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Allison v. Phillips

United States District Court, N.D. Illinois, Eastern Division

June 2, 2015

DENARD ALLISON (#M-32576), Plaintiff,
v.
OFFICER PHILLIPS, Defendant.

ORDER

JEFFREY T. GILBERT, Magistrate Judge.

Defendants' motion to dismiss [18] is granted for the reasons given in this order. Plaintiff's complaint is dismissed with prejudice. This matter is closed on the Court's docket.

STATEMENT

Plaintiff, Denard Allison, presently in state custody at Lawrence Correctional Center, brought this pro se civil rights action pursuant to 42 U.S.C. § 1983. On September 16, 2014, Plaintiff was allowed to proceed in forma pauperis on his complaint that alleged he was subjected to deliberate indifference to a substantial risk of serious harm while incarcerated at the Cook County Jail on September 12, 2012. Plaintiff alleges that other inmates stabbed him in the arm and the ear while Defendant Phillips was not at her post. He also alleges that when the Emergency Response Team arrived to diffuse the situation they deployed pepper spray, causing Plaintiff to suffer an asthma attack. Plaintiff alleges he was handcuffed and was denied immediate care for his injuries and his asthma.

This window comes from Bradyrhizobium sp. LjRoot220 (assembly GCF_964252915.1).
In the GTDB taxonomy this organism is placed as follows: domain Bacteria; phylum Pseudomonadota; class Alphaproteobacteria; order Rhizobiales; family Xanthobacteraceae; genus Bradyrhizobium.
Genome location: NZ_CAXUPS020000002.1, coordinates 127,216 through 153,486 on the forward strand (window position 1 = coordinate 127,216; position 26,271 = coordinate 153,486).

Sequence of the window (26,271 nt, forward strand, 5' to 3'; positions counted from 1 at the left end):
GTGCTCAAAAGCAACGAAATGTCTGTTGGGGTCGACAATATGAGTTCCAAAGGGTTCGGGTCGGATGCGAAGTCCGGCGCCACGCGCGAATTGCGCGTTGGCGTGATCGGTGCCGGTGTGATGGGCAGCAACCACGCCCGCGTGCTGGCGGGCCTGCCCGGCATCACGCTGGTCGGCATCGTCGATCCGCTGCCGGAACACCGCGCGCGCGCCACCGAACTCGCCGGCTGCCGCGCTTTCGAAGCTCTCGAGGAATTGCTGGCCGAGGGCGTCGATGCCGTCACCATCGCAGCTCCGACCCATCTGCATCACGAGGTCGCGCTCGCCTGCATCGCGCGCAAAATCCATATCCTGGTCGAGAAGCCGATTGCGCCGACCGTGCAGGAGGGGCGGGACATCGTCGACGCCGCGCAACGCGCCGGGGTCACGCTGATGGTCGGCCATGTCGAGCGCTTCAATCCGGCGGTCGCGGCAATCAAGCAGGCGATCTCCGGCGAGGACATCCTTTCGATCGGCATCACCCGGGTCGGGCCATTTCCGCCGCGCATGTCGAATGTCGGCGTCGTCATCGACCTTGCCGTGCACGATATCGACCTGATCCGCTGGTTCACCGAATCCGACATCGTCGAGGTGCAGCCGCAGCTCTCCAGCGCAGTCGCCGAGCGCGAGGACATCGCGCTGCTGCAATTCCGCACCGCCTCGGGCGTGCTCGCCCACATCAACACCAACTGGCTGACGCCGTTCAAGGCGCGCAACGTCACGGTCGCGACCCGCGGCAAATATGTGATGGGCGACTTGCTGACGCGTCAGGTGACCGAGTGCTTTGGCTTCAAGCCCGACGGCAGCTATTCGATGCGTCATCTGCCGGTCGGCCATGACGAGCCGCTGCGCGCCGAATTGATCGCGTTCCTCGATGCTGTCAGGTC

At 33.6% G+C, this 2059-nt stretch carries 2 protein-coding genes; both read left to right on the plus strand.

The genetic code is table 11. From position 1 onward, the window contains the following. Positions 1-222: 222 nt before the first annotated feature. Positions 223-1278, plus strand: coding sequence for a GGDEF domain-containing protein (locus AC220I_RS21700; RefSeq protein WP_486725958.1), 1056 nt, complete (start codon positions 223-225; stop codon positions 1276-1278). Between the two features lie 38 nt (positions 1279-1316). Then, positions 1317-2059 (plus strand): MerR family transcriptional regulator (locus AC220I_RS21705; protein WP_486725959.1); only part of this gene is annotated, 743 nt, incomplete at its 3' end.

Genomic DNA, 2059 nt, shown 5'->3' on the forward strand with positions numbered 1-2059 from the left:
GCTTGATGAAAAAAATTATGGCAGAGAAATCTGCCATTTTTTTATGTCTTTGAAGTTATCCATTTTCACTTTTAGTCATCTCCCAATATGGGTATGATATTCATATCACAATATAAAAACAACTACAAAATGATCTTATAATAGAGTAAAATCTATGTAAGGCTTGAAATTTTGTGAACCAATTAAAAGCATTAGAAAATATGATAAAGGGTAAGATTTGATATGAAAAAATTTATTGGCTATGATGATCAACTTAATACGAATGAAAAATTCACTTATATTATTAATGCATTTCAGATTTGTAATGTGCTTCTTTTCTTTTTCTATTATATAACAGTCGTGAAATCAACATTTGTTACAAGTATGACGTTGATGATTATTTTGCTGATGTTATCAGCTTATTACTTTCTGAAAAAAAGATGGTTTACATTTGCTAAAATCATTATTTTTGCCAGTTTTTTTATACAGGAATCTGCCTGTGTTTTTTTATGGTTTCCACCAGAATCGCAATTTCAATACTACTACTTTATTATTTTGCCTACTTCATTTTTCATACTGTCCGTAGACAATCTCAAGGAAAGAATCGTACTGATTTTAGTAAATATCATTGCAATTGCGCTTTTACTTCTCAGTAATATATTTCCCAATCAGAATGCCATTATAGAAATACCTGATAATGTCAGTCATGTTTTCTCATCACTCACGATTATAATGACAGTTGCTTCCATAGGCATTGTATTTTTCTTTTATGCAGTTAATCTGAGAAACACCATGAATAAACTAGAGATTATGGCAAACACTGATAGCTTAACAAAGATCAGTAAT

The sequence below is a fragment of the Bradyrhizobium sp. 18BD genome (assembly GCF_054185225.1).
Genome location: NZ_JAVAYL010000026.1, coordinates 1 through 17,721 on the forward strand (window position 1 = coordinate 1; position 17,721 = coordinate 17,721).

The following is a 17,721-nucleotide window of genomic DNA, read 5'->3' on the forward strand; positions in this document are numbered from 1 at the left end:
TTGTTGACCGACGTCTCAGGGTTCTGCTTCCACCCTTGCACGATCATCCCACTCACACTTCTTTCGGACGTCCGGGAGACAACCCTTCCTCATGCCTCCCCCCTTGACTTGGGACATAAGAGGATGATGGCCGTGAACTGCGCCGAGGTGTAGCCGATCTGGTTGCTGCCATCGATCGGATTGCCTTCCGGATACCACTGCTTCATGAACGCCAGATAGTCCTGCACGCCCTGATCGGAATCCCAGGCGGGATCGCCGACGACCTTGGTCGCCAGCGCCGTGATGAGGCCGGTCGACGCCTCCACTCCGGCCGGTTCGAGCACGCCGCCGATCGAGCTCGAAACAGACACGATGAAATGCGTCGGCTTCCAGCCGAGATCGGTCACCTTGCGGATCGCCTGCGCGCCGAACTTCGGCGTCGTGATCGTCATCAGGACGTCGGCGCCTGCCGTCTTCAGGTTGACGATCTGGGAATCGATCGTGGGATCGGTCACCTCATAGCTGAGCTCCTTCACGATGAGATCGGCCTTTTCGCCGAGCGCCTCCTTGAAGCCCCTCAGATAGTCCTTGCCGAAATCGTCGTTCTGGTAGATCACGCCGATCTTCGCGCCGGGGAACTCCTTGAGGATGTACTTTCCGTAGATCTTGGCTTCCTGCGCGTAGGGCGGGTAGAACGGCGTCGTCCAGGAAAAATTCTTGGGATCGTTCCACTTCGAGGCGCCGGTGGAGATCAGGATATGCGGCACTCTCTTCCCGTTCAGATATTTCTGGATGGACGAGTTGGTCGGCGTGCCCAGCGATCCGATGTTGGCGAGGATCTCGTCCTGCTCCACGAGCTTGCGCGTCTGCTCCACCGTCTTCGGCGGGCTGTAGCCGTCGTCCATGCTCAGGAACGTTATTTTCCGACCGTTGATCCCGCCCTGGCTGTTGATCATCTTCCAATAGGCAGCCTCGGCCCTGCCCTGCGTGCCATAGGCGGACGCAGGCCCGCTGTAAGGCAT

Prior to filing this suit on September 5, 2014, Plaintiff filed another suit, Allison v. Sheriff's Office of Cook County, et al., Case No. 13 C 5676 (N.D.Ill.) (Gettleman, J.) In that suit, Plaintiff alleged that on September 12, 2010, he was subjected to deliberate indifference to a substantial risk of serious harm while incarcerated at the Cook County Jail. In all other ways, including the Defendant named, the deliberate indifference alleged, and the injuries Plaintiff alleges he suffered are identical to the allegations made in the complaint in the present case. Plaintiff filed Case No. 13 C 5676 on August 9, 2013, and the case was dismissed as untimely on February 5, 2014. Plaintiff appealed the dismissal, filing his notice of appeal on August 29, 2014. The appeal was dismissed by the Seventh Circuit Court of Appeals on January 5, 2015.